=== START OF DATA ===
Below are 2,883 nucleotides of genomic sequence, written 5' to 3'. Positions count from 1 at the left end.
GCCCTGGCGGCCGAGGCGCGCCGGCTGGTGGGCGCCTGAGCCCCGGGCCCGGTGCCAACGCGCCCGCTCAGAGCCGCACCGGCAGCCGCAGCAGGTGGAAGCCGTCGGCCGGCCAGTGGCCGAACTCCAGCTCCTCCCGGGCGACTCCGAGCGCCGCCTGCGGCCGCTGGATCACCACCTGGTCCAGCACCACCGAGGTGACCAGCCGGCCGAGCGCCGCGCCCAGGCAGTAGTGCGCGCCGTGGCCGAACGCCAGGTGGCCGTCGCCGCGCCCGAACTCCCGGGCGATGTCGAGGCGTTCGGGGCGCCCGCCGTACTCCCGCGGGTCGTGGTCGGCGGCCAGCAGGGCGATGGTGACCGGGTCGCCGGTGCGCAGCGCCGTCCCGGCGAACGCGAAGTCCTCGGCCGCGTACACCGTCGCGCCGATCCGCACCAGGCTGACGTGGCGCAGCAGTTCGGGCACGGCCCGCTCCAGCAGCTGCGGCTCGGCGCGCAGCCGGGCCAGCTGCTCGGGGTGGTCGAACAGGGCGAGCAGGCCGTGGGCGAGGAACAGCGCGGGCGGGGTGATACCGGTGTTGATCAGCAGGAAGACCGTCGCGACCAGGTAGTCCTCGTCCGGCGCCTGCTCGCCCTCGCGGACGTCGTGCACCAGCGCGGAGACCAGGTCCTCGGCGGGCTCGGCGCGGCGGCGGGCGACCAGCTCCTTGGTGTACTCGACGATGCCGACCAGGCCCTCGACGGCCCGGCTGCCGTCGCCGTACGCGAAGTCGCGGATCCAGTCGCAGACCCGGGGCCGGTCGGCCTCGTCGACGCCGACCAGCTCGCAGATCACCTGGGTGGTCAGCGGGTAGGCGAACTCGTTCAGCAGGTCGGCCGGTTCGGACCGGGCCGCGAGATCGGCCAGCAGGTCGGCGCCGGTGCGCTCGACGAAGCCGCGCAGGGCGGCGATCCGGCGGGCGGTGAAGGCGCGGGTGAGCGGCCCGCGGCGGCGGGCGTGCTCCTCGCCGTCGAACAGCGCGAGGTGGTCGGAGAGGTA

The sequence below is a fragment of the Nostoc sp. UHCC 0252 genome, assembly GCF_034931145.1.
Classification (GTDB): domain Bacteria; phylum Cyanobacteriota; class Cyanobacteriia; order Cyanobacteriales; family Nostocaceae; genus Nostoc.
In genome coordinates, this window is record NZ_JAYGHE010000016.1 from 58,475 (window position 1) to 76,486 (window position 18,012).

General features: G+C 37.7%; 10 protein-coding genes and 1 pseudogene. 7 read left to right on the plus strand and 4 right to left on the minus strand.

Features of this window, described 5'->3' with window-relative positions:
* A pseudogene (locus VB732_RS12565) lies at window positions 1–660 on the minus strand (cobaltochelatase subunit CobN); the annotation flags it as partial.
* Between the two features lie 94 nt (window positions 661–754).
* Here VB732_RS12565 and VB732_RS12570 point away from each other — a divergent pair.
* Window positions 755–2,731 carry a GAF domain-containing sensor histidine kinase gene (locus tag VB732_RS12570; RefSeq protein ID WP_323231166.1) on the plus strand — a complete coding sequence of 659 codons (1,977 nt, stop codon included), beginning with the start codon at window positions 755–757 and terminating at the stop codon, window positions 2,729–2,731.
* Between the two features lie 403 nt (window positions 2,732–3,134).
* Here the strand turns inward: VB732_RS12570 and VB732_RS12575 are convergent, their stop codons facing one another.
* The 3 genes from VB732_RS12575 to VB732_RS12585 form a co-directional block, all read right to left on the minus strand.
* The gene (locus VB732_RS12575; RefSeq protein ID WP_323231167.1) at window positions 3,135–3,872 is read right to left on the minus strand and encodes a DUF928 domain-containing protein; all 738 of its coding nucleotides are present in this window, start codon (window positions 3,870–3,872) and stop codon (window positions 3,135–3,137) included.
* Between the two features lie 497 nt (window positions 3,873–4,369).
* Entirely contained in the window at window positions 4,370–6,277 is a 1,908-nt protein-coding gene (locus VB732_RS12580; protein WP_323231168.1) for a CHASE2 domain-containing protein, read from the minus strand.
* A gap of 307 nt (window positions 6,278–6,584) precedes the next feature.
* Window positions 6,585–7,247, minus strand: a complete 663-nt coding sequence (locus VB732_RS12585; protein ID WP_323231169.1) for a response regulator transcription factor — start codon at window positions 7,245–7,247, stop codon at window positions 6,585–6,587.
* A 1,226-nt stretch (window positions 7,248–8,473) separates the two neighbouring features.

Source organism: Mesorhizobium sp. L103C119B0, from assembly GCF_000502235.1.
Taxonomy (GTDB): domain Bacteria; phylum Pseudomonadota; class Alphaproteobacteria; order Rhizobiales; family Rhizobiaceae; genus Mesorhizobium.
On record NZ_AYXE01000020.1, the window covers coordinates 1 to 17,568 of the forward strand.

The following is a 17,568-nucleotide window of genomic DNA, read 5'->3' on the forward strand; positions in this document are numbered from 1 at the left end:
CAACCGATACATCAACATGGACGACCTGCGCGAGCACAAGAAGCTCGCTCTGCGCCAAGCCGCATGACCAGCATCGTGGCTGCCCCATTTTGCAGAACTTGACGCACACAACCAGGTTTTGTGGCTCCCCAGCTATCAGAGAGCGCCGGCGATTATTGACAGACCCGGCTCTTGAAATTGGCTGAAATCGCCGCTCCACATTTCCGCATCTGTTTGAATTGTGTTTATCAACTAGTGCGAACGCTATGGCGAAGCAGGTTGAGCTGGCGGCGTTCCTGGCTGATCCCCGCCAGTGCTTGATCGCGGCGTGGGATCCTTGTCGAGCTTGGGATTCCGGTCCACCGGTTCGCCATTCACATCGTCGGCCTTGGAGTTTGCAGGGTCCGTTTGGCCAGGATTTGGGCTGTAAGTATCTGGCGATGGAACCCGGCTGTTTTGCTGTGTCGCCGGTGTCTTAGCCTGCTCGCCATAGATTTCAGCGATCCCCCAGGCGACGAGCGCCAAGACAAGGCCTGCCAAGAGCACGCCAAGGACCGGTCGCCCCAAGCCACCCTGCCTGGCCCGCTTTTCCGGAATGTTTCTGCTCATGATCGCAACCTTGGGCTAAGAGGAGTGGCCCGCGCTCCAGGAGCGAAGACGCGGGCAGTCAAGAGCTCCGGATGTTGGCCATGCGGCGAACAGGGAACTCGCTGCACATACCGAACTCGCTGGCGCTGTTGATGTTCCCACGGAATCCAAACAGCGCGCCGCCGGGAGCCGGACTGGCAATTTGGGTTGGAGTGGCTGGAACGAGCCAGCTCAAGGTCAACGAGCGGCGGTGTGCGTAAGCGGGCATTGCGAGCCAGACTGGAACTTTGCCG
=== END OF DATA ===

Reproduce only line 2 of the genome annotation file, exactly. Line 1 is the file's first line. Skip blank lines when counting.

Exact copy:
GCCCTGGCGGCCGAGGCGCGCCGGCTGGTGGGCGCCTGAGCCCCGGGCCCGGTGCCAACGCGCCCGCTCAGAGCCGCACCGGCAGCCGCAGCAGGTGGAAGCCGTCGGCCGGCCAGTGGCCGAACTCCAGCTCCTCCCGGGCGACTCCGAGCGCCGCCTGCGGCCGCTGGATCACCACCTGGTCCAGCACCACCGAGGTGACCAGCCGGCCGAGCGCCGCGCCCAGGCAGTAGTGCGCGCCGTGGCCGAACGCCAGGTGGCCGTCGCCGCGCCCGAACTCCCGGGCGATGTCGAGGCGTTCGGGGCGCCCGCCGTACTCCCGCGGGTCGTGGTCGGCGGCCAGCAGGGCGATGGTGACCGGGTCGCCGGTGCGCAGCGCCGTCCCGGCGAACGCGAAGTCCTCGGCCGCGTACACCGTCGCGCCGATCCGCACCAGGCTGACGTGGCGCAGCAGTTCGGGCACGGCCCGCTCCAGCAGCTGCGGCTCGGCGCGCAGCCGGGCCAGCTGCTCGGGGTGGTCGAACAGGGCGAGCAGGCCGTGGGCGAGGAACAGCGCGGGCGGGGTGATACCGGTGTTGATCAGCAGGAAGACCGTCGCGACCAGGTAGTCCTCGTCCGGCGCCTGCTCGCCCTCGCGGACGTCGTGCACCAGCGCGGAGACCAGGTCCTCGGCGGGCTCGGCGCGGCGGCGGGCGACCAGCTCCTTGGTGTACTCGACGATGCCGACCAGGCCCTCGACGGCCCGGCTGCCGTCGCCGTACGCGAAGTCGCGGATCCAGTCGCAGACCCGGGGCCGGTCGGCCTCGTCGACGCCGACCAGCTCGCAGATCACCTGGGTGGTCAGCGGGTAGGCGAACTCGTTCAGCAGGTCGGCCGGTTCGGACCGGGCCGCGAGATCGGCCAGCAGGTCGGCGCCGGTGCGCTCGACGAAGCCGCGCAGGGCGGCGATCCGGCGGGCGGTGAAGGCGCGGGTGAGCGGCCCGCGGCGGCGGGCGTGCTCCTCGCCGTCGAACAGCGCGAGGTGGTCGGAGAGGTA